Preventable Hospitalization Among Elderly Medicare Beneficiaries With Type 2 Diabetes
OBJECTIVE—To examine the impact of comorbid conditions on preventable hospitalizations among Medicare beneficiaries aged ≥65 years with type 2 diabetes.
RESEARCH DESIGN AND METHODS—Data were drawn from the 1999 Medicare Standard Analytic Files, a 5% nationally representative random sample of Medicare beneficiaries. The analysis sample included 193,556 Medicare beneficiaries aged ≥65 years with type 2 diabetes (ICD-9-CM codes 250.xx) who were enrolled in fee-for-service Medicare. Preventable hospitalization was assessed by measuring ambulatory care-sensitive conditions, an accepted measure of hospitalizations that could have been prevented with appropriate outpatient care. Multivariable analyses controlled for demographics; mortality; renal, ophthalmic, or neurological manifestations of diabetes; type of physician providing the outpatient care; and per capita community-level indicators of income and hospital beds.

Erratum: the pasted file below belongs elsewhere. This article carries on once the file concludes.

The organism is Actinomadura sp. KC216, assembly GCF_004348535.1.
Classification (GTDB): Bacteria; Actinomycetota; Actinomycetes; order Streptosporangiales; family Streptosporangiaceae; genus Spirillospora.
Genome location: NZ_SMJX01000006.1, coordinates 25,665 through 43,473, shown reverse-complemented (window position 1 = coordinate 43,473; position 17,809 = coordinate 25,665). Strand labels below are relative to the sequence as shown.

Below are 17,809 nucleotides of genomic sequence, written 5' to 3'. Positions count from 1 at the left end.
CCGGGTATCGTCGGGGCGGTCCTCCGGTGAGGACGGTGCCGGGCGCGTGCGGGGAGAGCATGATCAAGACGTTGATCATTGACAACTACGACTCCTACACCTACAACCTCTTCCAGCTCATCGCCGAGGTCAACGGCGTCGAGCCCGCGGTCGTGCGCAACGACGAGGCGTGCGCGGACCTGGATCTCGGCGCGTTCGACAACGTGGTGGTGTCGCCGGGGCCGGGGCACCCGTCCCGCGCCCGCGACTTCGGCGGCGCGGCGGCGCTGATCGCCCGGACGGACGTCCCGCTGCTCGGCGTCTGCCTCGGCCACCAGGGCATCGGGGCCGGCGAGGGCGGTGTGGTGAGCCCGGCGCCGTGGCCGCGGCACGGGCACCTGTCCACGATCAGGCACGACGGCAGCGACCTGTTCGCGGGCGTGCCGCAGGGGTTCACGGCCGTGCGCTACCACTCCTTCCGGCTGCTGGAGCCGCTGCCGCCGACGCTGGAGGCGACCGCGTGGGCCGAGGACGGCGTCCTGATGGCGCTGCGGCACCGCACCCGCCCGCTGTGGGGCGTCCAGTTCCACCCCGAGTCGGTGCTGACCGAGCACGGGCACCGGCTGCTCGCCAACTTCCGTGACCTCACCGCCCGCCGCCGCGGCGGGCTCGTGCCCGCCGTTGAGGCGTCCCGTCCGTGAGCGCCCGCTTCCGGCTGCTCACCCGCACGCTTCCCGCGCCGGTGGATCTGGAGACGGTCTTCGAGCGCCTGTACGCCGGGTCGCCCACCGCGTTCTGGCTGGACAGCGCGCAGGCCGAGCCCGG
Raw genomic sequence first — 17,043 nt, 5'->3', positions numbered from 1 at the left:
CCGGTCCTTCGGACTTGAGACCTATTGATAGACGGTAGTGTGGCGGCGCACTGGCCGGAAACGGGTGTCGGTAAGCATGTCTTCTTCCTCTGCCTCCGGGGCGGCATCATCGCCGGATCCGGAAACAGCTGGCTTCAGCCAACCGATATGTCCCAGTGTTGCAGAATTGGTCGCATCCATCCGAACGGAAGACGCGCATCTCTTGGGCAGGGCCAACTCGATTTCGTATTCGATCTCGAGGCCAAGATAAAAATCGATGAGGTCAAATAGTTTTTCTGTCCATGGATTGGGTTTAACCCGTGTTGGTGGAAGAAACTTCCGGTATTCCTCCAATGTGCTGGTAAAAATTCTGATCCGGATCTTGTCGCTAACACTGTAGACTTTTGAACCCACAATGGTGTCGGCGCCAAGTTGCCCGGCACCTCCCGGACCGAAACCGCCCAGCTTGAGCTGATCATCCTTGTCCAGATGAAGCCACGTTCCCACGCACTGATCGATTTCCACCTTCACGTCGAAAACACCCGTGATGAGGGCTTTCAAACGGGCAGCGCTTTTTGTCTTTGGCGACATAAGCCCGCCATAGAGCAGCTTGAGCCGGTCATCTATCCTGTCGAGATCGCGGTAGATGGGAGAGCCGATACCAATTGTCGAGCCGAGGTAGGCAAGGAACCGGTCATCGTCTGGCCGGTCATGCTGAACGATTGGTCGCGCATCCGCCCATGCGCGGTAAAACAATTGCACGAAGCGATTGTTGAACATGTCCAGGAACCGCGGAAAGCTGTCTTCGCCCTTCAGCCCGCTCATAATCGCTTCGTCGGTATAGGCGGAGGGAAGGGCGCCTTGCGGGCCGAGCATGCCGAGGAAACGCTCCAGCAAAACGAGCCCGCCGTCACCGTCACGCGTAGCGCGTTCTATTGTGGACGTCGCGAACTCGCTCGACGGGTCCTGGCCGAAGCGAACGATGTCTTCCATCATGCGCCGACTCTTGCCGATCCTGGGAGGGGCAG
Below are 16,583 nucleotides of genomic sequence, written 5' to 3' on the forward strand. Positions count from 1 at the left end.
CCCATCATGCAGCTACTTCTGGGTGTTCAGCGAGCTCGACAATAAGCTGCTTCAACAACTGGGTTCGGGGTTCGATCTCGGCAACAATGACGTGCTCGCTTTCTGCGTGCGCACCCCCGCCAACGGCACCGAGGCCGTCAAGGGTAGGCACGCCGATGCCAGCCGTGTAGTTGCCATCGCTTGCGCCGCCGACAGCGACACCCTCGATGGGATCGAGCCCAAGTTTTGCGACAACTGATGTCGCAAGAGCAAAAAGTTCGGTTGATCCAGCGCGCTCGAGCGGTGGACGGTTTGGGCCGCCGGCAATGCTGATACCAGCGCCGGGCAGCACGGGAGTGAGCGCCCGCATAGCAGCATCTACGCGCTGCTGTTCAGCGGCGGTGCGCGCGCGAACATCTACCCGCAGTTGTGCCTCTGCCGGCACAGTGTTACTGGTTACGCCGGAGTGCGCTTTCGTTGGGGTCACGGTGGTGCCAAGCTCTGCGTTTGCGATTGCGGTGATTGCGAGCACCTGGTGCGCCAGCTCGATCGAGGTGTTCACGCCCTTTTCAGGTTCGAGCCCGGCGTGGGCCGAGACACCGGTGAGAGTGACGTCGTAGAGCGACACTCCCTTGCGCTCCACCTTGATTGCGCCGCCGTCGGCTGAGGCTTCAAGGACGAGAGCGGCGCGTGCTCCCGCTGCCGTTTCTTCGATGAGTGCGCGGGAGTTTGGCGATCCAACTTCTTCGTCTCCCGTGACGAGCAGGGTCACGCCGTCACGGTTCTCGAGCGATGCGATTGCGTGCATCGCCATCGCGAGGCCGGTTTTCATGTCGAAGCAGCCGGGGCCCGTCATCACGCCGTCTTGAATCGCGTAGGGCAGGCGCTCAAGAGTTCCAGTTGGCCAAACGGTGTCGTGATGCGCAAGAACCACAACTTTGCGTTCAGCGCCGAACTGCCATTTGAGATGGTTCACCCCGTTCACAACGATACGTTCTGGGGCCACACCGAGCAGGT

RESULTS—Ninety-six percent of beneficiaries in the sample had a comorbidity, and 46% had five or more comorbidities. Among beneficiaries with type 2 diabetes, cardiovascular-related comorbidities were common and accounted for increased odds of preventable hospitalization, controlling for other factors. The likelihood of a preventable hospitalization increased in the presence of a claim for comorbid congestive heart failure, cardiomyopathy, coronary atherosclerosis, hypertension, or cardiac dysrythmias. Noncardiovascular comorbidities associated with a greater likelihood of preventable hospitalization included chronic obstructive pulmonary disease, asthma and lower respiratory disorders, Alzheimer’s disease/dementia, personality/anxiety disorders, depression, and osteoporosis. Our data suggest that nearly 7% of all hospitalizations could be avoided.
CONCLUSIONS—These findings support the need for improved outpatient care strategies to reduce the impact of comorbidity on unnecessary hospitalization in patients aged ≥65 years with type 2 diabetes.